This story has been updated.

On Friday, NASA released the latest temperature data for the globe, showing that March of 2016 was the hottest March on record since reliable measurements began in 1880. The month was 1.28 degrees Celsius, or 2.3 degrees Fahrenheit, higher than the average temperature in March from 1951 through 1980, with particularly scorching temperatures in the Arctic (as has been the case throughout this year so far).

This follows on temperatures for January and February that, NASA data show, were also the warmest for their respective months in the agency’s dataset. The February departure even prompted the following Tweet from Gavin Schmidt, who directs the agency’s Goddard Institute for Space Studies:

If you dip back into last year, meanwhile, you find still more monthly temperature records – but you’ll also note that the temperature departures in 2016 have, so far, exceeded even those in 2015, the official warmest year on record. This extreme heat around the world, which scientists believe reflect both a now-weakening El Nino event and also the background influence of climate change, has traveled alongside striking impacts. Coral reefs are

, Greenland has shown

earlier in the year than at any time on record, and Arctic sea ice has set several records so far this year for low winter extent. Stefan Rahmstorf, a researcher with the Potsdam Institute for Climate Impact Research, has already shown just how much change these data represent since the year 1880:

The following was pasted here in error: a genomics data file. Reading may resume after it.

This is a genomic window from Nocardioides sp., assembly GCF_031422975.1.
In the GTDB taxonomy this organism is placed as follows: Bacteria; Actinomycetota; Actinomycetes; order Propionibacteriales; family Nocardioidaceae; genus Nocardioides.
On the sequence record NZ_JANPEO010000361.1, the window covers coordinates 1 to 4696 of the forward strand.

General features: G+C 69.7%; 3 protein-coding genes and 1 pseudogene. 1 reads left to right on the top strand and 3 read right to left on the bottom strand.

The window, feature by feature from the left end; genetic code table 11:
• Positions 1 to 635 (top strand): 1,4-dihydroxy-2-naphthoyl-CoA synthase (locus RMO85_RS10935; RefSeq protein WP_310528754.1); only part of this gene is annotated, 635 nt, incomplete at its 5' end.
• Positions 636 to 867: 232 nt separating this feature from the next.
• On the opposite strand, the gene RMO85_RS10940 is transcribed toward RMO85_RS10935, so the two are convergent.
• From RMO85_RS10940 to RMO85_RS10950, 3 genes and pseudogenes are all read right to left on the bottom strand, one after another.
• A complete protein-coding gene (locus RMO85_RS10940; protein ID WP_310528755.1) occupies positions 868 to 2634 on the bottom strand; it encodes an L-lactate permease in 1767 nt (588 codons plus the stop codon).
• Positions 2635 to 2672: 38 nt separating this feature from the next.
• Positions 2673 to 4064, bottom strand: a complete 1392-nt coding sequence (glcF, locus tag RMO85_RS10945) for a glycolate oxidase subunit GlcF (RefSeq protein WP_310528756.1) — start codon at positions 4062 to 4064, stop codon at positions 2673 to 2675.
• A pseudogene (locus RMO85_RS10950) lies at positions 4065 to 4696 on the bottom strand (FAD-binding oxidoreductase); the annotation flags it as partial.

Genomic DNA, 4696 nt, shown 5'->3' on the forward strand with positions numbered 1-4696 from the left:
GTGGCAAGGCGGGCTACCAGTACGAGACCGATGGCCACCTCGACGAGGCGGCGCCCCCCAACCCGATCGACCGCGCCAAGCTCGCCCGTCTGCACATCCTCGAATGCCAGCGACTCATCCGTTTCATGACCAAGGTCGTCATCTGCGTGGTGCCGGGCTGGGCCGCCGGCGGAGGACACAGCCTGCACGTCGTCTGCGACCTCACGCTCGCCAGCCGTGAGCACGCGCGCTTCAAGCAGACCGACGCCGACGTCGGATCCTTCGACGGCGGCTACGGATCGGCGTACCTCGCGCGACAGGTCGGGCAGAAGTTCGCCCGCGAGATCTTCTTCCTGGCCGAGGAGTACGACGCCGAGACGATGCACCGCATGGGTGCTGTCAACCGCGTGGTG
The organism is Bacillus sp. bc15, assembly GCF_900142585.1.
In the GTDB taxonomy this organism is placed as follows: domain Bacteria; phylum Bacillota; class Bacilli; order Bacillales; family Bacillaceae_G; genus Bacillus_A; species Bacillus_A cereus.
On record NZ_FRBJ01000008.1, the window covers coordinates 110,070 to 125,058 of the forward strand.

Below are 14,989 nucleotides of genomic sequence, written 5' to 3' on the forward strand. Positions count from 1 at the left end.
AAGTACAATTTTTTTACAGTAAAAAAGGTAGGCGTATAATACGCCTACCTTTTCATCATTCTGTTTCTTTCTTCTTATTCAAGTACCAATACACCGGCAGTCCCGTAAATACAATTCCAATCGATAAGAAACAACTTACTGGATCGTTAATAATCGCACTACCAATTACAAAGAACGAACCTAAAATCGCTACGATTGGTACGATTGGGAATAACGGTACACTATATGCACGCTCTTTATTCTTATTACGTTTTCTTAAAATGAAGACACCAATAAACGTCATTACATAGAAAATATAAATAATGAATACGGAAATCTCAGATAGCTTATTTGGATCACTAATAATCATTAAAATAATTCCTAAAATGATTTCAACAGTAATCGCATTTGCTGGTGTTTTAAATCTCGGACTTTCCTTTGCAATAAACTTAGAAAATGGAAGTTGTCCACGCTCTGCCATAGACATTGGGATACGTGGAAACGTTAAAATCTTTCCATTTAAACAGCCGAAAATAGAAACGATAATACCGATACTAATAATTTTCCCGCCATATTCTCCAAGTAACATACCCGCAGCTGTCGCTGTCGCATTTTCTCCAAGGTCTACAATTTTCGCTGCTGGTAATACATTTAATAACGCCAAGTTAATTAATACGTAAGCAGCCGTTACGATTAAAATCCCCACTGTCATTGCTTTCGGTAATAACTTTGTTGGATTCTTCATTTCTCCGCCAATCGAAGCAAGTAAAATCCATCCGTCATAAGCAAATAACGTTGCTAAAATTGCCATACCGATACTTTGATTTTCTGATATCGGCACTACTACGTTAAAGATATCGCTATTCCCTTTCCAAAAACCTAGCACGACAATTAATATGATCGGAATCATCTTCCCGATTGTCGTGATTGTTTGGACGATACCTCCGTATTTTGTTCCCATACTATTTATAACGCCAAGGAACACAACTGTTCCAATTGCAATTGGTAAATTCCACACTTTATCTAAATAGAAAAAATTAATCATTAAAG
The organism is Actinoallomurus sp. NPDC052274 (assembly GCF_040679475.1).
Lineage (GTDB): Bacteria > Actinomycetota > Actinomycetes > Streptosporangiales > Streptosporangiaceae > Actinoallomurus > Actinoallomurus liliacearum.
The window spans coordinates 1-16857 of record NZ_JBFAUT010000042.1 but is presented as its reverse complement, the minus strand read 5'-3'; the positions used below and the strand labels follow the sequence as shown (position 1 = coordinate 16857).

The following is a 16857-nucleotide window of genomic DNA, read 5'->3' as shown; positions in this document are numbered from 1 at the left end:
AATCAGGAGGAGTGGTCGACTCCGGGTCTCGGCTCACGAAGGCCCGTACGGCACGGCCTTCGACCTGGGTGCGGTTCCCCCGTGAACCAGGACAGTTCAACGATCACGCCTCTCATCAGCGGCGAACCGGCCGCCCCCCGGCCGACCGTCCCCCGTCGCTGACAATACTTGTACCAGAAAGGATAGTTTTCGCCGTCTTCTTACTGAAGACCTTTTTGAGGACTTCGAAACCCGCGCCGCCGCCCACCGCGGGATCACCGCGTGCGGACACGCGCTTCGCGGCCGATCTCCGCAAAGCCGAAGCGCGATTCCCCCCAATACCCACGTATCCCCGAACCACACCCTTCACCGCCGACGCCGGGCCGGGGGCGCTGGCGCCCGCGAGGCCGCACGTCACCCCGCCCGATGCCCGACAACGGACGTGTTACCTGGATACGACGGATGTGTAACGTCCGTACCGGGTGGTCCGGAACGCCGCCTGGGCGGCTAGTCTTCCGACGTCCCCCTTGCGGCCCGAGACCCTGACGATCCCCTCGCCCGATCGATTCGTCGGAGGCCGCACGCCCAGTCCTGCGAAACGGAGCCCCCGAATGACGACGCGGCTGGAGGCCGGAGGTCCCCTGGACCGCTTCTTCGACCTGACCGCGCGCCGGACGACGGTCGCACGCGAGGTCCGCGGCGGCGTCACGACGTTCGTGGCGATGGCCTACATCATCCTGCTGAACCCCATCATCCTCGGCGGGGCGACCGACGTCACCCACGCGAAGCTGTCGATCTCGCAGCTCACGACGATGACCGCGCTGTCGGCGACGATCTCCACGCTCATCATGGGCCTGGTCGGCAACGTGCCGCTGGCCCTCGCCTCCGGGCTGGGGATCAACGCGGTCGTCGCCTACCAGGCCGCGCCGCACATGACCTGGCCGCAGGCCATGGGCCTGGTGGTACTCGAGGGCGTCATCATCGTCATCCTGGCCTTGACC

The analysis suggests that, if temperatures indeed persist at these high levels, then the globe might be nearing a 1.5 degree Celsius increase over pre-industrial temperatures, which is one of the thresholds that the international community has recognized as important to avoid.

And as if that’s not enough, NASA’s Schmidt just predicted, based on the first three months of this year alone, that 2016 as a whole will set another all time temperature record, outdistancing both 2014 and 2015:

And it’s not just NASA data: The Japan Meteorological Agency recently also found that March 2016 was the hottest March in its temperature dataset, which goes back to 1891.

The U.S. National Oceanic and Atmospheric Administration, which also keeps a dataset constructed in a somewhat different way from NASA’s, has not yet reported on March’s global temperatures — its assessment is expected next week.

And then, there are the satellites – the temperature datasets relied upon most by those who tend to question climate change. These, too, have been showing quite hot temperatures lately.

According to the University of Alabama-Huntsville team, March of 2016 saw the third largest warm anomaly, or departure from average, of any month in their satellite dataset, which goes back to late 1978. The month was 0.73 degrees Celsius, or 1.31 degrees Fahrenheit, above average, the group reported, for a region of the atmosphere known as the “lower troposphere” (from the Earth’s surface up to about 6 miles into the atmosphere). That made it the warmest March on record, and the third most anomalously hot month other than February of this year and April of 1998 (which fell during another strong El Nino event).

We still haven’t sorted out all the consequences of the burst of major heat that the planet is now seeing, and with El Nino fading, it isn’t expected to continue at this high of a pitch. Still, it’s startling – bringing into focus, perhaps as never before, what a warming planet really looks like.

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